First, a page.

NEW Zealand farmers have voted resoundingly to continue funding red meat and wool industry-good activities through a compulsory levy and to form a single meat and wool organisation, Meat New Zealand.
The concept of a single organisation was supported strongly by farmers, 80pc of them supporting it in a vote held in August.
On weighted stock numbers, 76pc and 77pc voted for the sheepmeat and beef proposals respectively and 72pc for wool.
The industry-good activities include trade access, research and development, and market development for red meat, and education and training.
The compulsory levy, to be collected under the Commodity Levies Act 1990, requires thresholds on both a one-farm-one-vote count and weighted stock numbers to be passed by a simple majority.
A clear majority also voted to retain reserves and continue investing in biotechnology.
Meat New Zealand chairman Jeff Grant said the vote result was a strong mandate for the single organisation.
"The turnout was good, and the clear majorities on all counts show farmers fully support the industry-good proposals," he said.
SheepCo chairman Mike Petersen said the results showed farmers had fully endorsed the concept of the single organisation.
"Right from the start we had a strong message from farmers that they wanted a single organisation with a different approach, and 80pc of them supported it in the vote," he said.
"Farmers wanted a change, and the single organisation will give them that ‹ it has to be more accountable to farmers, with annual consultation about the levy rate. The five-yearly farmer vote under the CLA is the ultimate test."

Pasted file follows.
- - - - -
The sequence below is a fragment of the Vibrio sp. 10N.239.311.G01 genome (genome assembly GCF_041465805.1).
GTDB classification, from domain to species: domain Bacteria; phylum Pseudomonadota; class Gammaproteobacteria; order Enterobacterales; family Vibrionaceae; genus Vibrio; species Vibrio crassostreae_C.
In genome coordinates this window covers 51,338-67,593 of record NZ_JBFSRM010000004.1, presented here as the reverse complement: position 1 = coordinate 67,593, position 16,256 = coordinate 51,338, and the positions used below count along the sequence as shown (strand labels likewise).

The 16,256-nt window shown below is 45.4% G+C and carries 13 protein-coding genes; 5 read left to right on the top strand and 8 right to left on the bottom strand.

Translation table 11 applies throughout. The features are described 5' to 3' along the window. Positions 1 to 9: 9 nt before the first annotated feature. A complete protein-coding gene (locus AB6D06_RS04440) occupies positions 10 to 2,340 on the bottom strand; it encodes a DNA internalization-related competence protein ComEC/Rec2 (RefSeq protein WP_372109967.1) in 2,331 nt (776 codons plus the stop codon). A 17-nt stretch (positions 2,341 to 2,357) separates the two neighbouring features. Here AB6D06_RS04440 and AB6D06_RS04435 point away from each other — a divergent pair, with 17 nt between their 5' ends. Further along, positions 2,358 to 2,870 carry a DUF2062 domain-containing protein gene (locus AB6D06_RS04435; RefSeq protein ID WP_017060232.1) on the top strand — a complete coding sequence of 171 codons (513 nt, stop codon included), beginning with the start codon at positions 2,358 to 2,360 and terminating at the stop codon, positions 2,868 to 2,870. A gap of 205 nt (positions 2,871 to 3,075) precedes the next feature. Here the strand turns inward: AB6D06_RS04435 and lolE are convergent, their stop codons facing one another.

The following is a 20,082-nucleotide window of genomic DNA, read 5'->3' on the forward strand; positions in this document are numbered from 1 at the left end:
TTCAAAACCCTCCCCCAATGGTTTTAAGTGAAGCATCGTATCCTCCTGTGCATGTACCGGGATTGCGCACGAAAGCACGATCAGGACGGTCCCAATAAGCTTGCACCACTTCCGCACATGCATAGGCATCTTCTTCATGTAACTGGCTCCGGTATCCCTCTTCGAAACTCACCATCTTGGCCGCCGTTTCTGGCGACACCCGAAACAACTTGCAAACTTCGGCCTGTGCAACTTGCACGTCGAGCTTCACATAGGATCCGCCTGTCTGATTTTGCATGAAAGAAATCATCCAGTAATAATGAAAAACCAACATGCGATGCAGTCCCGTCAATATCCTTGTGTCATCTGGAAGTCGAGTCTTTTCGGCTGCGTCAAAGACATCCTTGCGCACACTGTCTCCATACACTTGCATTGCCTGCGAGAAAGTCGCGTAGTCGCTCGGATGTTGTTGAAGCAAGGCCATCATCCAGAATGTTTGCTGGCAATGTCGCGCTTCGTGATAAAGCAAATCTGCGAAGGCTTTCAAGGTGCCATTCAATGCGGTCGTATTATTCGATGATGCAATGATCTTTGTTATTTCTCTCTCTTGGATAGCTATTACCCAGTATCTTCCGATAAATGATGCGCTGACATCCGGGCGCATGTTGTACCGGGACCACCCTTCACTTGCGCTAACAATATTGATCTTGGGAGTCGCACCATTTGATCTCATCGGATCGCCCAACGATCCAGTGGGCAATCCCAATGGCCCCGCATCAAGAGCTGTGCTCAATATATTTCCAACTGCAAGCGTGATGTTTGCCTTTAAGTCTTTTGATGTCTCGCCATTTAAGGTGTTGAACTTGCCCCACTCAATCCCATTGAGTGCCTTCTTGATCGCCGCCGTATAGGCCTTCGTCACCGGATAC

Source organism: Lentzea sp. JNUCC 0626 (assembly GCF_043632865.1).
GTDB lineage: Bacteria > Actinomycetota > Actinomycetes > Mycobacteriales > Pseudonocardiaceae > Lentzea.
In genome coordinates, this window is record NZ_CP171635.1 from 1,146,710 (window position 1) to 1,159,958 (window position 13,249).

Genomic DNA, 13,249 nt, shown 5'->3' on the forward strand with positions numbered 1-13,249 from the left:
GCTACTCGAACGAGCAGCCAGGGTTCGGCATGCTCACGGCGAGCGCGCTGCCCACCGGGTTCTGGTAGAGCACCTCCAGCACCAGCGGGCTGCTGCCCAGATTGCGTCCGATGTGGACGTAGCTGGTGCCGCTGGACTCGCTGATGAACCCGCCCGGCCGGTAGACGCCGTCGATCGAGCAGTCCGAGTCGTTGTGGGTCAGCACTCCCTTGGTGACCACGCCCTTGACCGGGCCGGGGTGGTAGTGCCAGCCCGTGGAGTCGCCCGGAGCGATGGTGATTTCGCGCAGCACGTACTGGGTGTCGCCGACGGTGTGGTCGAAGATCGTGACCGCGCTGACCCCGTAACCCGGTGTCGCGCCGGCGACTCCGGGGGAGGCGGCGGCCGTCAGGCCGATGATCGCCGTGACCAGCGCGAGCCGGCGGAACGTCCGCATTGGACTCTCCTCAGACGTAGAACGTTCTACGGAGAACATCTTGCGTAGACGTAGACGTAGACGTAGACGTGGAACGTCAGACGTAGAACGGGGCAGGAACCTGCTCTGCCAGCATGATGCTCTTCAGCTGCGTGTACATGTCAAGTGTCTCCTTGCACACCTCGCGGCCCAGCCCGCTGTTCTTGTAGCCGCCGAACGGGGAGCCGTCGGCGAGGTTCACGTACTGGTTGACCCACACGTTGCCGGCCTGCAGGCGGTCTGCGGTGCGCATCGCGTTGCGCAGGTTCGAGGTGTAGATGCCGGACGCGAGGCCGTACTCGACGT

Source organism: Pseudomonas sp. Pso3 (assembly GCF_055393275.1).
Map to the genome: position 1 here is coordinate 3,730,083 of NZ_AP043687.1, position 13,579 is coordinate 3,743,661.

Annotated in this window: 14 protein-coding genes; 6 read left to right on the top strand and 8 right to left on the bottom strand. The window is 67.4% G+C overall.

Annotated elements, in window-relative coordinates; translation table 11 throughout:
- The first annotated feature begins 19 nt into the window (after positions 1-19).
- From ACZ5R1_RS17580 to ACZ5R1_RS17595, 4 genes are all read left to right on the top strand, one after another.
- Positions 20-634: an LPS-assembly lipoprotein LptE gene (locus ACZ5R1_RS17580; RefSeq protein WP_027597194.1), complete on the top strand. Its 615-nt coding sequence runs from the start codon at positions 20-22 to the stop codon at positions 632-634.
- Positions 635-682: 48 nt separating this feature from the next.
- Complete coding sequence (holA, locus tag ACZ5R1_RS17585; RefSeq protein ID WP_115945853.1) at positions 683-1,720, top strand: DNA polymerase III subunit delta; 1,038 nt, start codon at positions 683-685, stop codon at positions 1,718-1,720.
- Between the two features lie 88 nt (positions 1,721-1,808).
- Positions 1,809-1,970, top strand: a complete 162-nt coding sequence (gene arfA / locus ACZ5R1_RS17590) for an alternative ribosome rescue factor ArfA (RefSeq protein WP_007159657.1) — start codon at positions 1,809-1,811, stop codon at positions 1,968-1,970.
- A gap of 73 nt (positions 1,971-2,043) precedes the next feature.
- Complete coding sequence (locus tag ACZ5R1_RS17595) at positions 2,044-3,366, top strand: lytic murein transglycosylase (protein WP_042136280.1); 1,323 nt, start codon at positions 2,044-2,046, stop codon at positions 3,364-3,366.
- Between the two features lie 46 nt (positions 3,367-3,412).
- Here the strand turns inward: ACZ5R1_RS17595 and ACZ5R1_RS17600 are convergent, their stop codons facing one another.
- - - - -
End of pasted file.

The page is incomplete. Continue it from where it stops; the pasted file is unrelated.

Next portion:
Meanwhile, sheep numbers continue to drop in New Zealand and there are now estimated to be 39 million sheep ‹ or 26m breeding ewes.
According to David Scobie, researcher with New Zealand's AgResearch, the decline was levelling off as returns for other land-use options such as dairying and forestry are not as profitable as they have been.
³Recent statistics suggest that sheep farming is the most profitable rural enterprise due to increasing demand and reduced supply for sheep meat,² he said.
³The improved value of the New Zealand dollar has affected sheep farm incomes recently.²
The controversial proposal to introduce a fart tax ‹ levied at $600 per farm ‹ to cover animal methane emissions was dropped last year, New Zealand farmers protesting that they are the lifeblood of the country and should not be burdened with further costs.